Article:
For a few years in the late ‘70s, my partner Rick and I use to hold a party in advance of the annual Gay Pride parade which began in 1971. We called it “Gay Shame.” Its intent was not to dispute the notion of pride but to mock the annoyingly pervasive complaints that participants, like drag queens, shamefully misrepresented our basically “normal” community. So, an invitation to our party required costumes. You had to come in outrageous gender-fuck drag, spiked leather, a fig-leaf Speedo, religious garments – whatever might piss off the normal boys who deeply loved anal sex.

My brilliant partner made penis- and yoni-shaped cookies, which he passed out among parade-goers. Even in those days, there were at least as many straight people out to watch the parade as gay people. Nobody ever took a cookie without laughing. It was pretty clear, as it is now, that most of them realized the parade was theater, a carnival, despite its origins as a celebration of the movement launched by the Stonewall Rebellion. They didn’t run screaming from the park.

My partner always chose to impersonate his own job for a while: a server at the Pleasant Peasant, the historic restaurant on Peachtree that brought casual fine dining to our city. That restaurant and those it spawned, like the Peasant Uptown in Phipps Plaza, were infamous for their almost entirely gay staffs. “Hello, my name is Rick and I’ll be your server today,” he said, displaying one of the little green chalkboard menus that the Peasant restaurants used. The problem with that campy act (for me) was that it so grimly echoed the style of young African-American boys who introduced themselves and recited blackboard menus hung around their necks at the infamously racist Aunt Fanny’s Cabin.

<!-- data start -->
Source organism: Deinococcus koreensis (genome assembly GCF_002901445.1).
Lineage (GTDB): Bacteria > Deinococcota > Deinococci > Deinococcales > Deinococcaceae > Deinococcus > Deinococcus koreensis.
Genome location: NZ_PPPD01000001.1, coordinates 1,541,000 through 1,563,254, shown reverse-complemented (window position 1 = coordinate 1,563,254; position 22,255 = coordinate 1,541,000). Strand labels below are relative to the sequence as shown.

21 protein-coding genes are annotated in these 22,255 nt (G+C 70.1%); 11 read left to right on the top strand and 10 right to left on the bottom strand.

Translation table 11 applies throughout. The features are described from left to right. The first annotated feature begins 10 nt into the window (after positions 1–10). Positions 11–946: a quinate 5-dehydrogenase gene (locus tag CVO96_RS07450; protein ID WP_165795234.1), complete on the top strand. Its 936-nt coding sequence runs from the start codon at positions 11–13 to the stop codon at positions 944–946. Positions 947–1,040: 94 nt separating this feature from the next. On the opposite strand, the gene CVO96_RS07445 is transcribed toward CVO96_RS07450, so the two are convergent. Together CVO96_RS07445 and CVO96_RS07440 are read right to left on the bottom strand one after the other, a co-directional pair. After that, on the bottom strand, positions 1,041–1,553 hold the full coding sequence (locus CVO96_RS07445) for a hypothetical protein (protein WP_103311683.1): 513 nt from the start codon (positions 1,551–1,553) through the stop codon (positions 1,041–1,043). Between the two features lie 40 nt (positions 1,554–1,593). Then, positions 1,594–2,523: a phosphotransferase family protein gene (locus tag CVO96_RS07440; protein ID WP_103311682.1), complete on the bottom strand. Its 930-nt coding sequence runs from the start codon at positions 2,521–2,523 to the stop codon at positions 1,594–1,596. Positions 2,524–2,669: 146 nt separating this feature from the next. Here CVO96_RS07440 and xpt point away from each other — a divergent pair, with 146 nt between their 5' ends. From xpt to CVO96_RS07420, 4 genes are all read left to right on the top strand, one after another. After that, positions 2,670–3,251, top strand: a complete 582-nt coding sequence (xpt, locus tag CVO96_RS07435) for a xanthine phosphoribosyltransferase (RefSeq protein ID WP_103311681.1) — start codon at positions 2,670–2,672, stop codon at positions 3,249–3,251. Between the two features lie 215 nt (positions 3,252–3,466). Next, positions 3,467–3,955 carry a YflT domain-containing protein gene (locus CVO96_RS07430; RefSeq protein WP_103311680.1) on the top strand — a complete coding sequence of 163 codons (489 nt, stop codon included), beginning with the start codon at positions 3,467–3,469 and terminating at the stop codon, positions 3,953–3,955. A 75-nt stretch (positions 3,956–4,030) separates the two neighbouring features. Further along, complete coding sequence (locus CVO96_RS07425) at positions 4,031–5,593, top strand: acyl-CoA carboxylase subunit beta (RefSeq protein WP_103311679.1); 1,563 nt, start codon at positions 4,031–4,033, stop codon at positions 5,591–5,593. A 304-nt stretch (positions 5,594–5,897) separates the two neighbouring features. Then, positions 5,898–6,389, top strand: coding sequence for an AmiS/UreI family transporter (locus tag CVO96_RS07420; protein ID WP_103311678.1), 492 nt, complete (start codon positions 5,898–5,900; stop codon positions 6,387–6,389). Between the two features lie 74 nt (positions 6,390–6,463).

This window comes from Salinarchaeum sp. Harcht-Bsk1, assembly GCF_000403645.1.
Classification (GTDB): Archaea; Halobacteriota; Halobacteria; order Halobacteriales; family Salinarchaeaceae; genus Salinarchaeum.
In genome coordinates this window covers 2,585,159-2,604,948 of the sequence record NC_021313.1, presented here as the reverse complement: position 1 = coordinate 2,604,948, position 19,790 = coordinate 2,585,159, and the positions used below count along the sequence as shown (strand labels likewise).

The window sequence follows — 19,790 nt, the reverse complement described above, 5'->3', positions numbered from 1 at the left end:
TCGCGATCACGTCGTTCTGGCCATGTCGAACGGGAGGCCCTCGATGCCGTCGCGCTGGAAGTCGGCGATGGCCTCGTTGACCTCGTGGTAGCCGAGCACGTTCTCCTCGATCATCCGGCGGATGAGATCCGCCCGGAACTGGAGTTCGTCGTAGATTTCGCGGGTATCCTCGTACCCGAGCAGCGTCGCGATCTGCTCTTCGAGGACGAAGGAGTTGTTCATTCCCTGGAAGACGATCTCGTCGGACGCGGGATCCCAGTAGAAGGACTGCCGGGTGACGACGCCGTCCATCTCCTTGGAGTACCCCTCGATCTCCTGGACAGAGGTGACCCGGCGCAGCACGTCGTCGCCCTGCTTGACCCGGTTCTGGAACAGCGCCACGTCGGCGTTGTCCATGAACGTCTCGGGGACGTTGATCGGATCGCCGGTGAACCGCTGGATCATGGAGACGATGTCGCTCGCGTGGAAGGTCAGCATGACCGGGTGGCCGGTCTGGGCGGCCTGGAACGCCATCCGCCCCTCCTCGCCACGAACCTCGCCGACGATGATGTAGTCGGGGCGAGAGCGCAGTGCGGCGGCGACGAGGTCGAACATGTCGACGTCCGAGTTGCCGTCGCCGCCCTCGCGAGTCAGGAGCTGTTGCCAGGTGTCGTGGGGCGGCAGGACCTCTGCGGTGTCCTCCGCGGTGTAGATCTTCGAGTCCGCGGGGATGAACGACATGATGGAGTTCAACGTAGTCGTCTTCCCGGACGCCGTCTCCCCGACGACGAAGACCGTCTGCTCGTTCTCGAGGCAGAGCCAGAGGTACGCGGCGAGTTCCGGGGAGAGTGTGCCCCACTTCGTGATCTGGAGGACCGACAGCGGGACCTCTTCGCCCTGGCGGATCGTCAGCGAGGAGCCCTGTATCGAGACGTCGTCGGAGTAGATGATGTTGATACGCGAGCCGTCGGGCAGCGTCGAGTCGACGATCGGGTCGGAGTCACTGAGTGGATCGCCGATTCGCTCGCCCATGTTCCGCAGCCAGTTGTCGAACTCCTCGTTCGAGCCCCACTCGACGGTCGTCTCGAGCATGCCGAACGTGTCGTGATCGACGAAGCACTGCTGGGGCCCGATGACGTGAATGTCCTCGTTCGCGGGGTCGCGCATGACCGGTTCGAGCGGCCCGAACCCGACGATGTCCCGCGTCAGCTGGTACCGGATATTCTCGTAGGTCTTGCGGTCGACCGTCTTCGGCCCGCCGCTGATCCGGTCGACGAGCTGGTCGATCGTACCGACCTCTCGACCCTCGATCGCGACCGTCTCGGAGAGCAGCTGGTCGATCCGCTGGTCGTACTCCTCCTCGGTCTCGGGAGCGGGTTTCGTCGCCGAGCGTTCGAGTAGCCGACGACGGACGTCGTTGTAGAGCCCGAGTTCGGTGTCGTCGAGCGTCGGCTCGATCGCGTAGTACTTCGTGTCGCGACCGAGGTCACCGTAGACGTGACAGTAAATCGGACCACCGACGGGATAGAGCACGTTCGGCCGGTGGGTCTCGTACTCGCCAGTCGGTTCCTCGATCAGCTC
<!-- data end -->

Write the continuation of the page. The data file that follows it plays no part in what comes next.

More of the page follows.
The Peasant restaurants of that time provided many jobs, especially for young gay newcomers. They were unusual in offering insurance, but when the AIDS epidemic slammed our city in the ‘80s, the owners quietly announced they would no longer do that. Fortunately, they reversed themselves, thanks in part to ACT UP, the feisty organization that did more than any other to improve the lot of AIDS patients.

Not long afterward, the owner of Mary Mac’s, still a Southern favorite (now gaily owned), went on a campaign against the location of the new Grady Infectious Disease Clinic nearby on Ponce de Leon. There is no record of AIDS clients sneaking into the kitchen and spitting on the fried chicken. She was silenced by ACT UP too. (I love their chicken, spit or not.)

Probably the most iconic “gay restaurant” of the time was the Gallus located in a rococo former funeral home on Cypress Street in Midtown. There was, as I recollect, a downstairs dining room and an upstairs piano bar. The food sucked, but it was hella fun, even the basement bar – a total dive where many older men went to hook up with the hustlers that worked Cypress Street, one of the original cruising areas of our city. A friend and I went there a few times, feigning twangy accents and claiming we were from a Macon trailer park. We were instantly loved and offered constant shots.

My partner Rick, who later worked at beloved Gene and Gabe’s, died and so did our Gay Shame party. Pride has exploded into an event that attracts tens of thousands (and yet we still hear some gay people carping about the stereotypes … while they watch “Drag Race”). Restaurants marketing to gay people boomed like those at the corner of 10th and Piedmont and along Juniper Street. But as we have gained acceptance – including acceptance of ourselves – gay presence is not an issue in any restaurant I know. So, if you’re visiting for Pride, eat anywhere you like. Let me know if you encounter a penis-shaped cookie.

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